Drum Practice

Is it Better to Learn Acoustic or Electronic Drums?

New to drumming and not sure if you should buy an acoustic or electronic drum kit? We dissect which option is best for a beginner.

Drums are a fun instrument to play let down by one thing – the noise. Unless you live in a detached house, they can be a burden to neighbours, and even then, the loud noise can be an issue for the people you live with.

Electronic drums can be an attractive alternative, but as we explore in another article, electronic drums feel different to play compared with acoustic drums. So that begs the question, is it ok to learn the drums on an electronic kit?

Are electronic drums good for beginners?

Electronic drums can be a great tool for beginner drummers, thanks to built-in features such as a metronome, the ability to play along to songs, and training tools and software often included with many eDrum sets. And because they’re quieter than acoustic drums, they offer a way to practice regularly which might not always be possible otherwise.

Know the differences between acoustic and electronic drums for beginners

The main thing to know for beginners is that electronic drums attempt to provide an approximation of your playing via the sound output from the module, using a limited set of ‘sound samples’ that are triggered by your playing. More advanced and expensive kits will do a better job of this than cheaper kits, which even when played by the best drummers, can sound a bit robotic. That’s because cheaper kits are likely to have fewer sound samples and are less able to replicate your drumming inputs.

Meanwhile, an acoustic kit will replicate your drumming 1:1. Real drums sound different depending on several factors:

  • How hard you hit the drum (dynamics)
  • The position where you strike the drum head
  • How accurate you are at hitting the drum in the same spot with each stroke
  • The way you vary the dynamics of your playing

Why does this matter? When playing an acoustic drum kit, everything you do comes out in the sound the drum makes. Meanwhile, using a cheaper or otherwise less-capable electronic drum may mask some of what you’re playing on the kit.

An acoustic drum is, therefore – as you might expect – the most accurate way of hearing what you’re actually playing. This 1:1 feedback is beneficial for beginner drummers as nothing is hidden from your playing. As you develop, that feedback will be useful to perfect your playing.

How can an electronic drum kit benefit beginners?

Overall, the main benefit of an electronic drum kit for beginners is the chance to practice more frequently without disturbing your neighbours or housemates.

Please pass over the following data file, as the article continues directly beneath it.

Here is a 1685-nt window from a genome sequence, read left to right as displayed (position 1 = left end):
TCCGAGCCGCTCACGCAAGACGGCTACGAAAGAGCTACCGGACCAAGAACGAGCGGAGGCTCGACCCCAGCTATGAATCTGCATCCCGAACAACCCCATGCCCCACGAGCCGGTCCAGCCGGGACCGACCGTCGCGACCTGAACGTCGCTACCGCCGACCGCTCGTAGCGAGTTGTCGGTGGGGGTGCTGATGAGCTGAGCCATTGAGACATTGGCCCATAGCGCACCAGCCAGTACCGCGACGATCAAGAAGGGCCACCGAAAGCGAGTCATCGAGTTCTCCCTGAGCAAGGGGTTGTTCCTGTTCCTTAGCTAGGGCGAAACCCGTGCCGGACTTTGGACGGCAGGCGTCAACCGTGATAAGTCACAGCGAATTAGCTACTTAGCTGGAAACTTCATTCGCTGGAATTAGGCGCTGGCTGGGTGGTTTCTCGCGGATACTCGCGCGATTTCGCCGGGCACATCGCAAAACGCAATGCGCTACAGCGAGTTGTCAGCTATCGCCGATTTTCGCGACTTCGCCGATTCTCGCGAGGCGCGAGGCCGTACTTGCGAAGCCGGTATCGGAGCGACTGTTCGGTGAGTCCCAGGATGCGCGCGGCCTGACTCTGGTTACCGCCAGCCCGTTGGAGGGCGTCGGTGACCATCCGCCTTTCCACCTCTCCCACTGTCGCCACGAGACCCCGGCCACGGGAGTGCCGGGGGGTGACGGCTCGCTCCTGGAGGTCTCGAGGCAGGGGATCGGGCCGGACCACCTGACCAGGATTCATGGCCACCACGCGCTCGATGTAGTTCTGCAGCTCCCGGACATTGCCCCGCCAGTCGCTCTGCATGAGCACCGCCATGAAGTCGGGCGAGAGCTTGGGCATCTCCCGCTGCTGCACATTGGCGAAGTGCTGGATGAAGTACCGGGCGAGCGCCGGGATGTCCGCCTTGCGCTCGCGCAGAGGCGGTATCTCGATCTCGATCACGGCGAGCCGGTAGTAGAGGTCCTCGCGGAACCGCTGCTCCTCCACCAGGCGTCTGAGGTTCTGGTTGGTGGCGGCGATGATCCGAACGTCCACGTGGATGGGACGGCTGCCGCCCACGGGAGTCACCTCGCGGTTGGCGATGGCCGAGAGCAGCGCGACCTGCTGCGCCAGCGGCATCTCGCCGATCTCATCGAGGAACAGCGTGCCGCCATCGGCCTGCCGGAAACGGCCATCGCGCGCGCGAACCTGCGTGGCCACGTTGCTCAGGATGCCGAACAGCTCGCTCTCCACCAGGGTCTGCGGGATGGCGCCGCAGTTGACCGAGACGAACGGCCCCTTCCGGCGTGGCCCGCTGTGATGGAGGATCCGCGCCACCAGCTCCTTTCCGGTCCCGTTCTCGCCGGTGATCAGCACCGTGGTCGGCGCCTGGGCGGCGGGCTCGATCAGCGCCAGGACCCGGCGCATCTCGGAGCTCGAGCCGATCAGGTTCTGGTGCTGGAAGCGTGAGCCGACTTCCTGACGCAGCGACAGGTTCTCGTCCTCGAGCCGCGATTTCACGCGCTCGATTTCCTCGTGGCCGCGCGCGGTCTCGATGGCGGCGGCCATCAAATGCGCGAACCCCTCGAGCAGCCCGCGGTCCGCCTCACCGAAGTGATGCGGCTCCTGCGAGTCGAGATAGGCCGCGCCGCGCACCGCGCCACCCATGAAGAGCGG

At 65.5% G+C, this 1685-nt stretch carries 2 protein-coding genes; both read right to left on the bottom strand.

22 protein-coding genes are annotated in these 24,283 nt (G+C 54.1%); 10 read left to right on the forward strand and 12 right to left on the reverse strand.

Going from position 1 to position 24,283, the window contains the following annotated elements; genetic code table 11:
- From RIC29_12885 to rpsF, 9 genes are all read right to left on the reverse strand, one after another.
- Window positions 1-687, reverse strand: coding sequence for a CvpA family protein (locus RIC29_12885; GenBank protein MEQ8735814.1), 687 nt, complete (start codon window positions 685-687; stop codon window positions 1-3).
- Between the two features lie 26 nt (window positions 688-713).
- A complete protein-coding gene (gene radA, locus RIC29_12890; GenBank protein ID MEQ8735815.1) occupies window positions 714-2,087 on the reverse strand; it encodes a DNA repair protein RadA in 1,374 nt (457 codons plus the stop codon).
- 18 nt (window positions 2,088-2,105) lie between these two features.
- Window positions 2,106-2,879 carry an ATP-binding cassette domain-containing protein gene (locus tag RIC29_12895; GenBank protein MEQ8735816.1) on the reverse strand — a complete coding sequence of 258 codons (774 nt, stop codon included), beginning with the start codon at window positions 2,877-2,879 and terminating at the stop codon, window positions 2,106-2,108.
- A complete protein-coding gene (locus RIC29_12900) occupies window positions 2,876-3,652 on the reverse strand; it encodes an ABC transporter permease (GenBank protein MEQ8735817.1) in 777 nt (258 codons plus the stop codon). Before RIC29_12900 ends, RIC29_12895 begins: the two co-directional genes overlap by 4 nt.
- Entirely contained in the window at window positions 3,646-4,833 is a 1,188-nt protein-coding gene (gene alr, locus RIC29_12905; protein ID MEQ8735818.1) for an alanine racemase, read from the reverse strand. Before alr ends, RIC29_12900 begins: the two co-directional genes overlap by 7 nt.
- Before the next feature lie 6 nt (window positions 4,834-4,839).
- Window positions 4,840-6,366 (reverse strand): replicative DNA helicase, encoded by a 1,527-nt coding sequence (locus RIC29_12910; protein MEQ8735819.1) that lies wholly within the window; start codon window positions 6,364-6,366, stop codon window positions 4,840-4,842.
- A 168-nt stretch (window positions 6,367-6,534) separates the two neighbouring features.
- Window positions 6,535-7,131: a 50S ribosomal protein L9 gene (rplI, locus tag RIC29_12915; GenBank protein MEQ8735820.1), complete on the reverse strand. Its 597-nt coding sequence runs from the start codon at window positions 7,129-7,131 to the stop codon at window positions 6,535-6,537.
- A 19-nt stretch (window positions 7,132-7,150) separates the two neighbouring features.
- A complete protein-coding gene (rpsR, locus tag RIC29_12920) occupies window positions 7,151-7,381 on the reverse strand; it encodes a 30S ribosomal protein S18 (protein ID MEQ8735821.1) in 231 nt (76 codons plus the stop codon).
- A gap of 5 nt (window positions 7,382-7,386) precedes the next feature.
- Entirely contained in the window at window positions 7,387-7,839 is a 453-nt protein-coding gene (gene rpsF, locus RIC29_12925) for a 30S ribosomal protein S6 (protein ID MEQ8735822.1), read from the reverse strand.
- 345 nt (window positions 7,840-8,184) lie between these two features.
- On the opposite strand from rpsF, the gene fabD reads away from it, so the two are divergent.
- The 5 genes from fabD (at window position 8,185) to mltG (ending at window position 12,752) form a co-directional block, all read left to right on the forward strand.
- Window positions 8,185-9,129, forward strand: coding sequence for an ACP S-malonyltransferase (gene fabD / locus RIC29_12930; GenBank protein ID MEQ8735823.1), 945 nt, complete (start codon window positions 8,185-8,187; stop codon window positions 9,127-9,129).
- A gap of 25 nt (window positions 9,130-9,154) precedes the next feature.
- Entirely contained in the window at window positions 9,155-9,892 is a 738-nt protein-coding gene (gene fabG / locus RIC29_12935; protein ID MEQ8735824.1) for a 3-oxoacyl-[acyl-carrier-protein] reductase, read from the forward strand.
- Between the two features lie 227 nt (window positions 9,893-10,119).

Let’s return to the first point in this article – the main downside of acoustic drums is the noise. There’s no volume knob on an acoustic kit. It is possible to mute your drums, for example using rubber pads on the drums and cymbals, or using mesh drum heads and low-volume cymbals.

This changes the feel of your drums, meaning you lose one of the advantages of an acoustic kit. If you’re having to change the feel of your acoustic drums then you might want to consider an electronic kit, which will have the same limitations but with the added benefits of having a drum module – the built-in metronome or ability to record your performance, for example.

So if you’re a beginner drummer but don’t have a way to practice at home, an electric drum kit can be beneficial if it means you can practice more frequently. And as we see in another of our articles, it takes 10,000 hours to become a pro-level drummer. Practice really does make perfect!

Using an electronic drum kit to complement practice on an acoustic kit

If you decide to choose an electronic drum kit to practice on at home, then our top tip for beginner drummers is to ensure you have access to an acoustic drum kit elsewhere to practice on, for example with a drum tutor.

To be a great drummer, you will need to be great on an acoustic drum kit too, and as we’ve seen there are some limitations of electronic drums for beginners. Having some regular time on an acoustic kit will help ensure your technique is solid and avoids you playing to the inherent limitations of your electronic kit.

Using coaching tools on an electronic drum kit

To wrap up, an electronic kit is a great buy for a beginner drummer when the alternative might be not being able to practice at all. To really make the most of an electronic drum as a practice tool, it’s a good idea to consider and use the built-in practice tools. We’d recommend:

  • Metronome: Timing is everything with drumming, and playing to a metronome is the best way to build this important skill
  • Audio-in port or Bluetooth: Playing along to your favourite songs is a fun way to learn and another way to build your time-keeping
  • Built-in recording: Hearing yourself and being able to critique the way you play is another important way to progress. Many drum modules have a recording function
  • Audio-out: An even better way to critique your playing is via video. If you have a video camera with an audio-in or mic-in port, you can connect your electronic drums’ master-out to this and hear yourself in detail, without the ambient pad noises

By Seb Atkinson

Seb has been a drummer since 2004 and an eDrummer since 2008. He founded eDrumHub to provide information on electronic drums for other drummers who can't justify an acoustic drum kit for practice at home.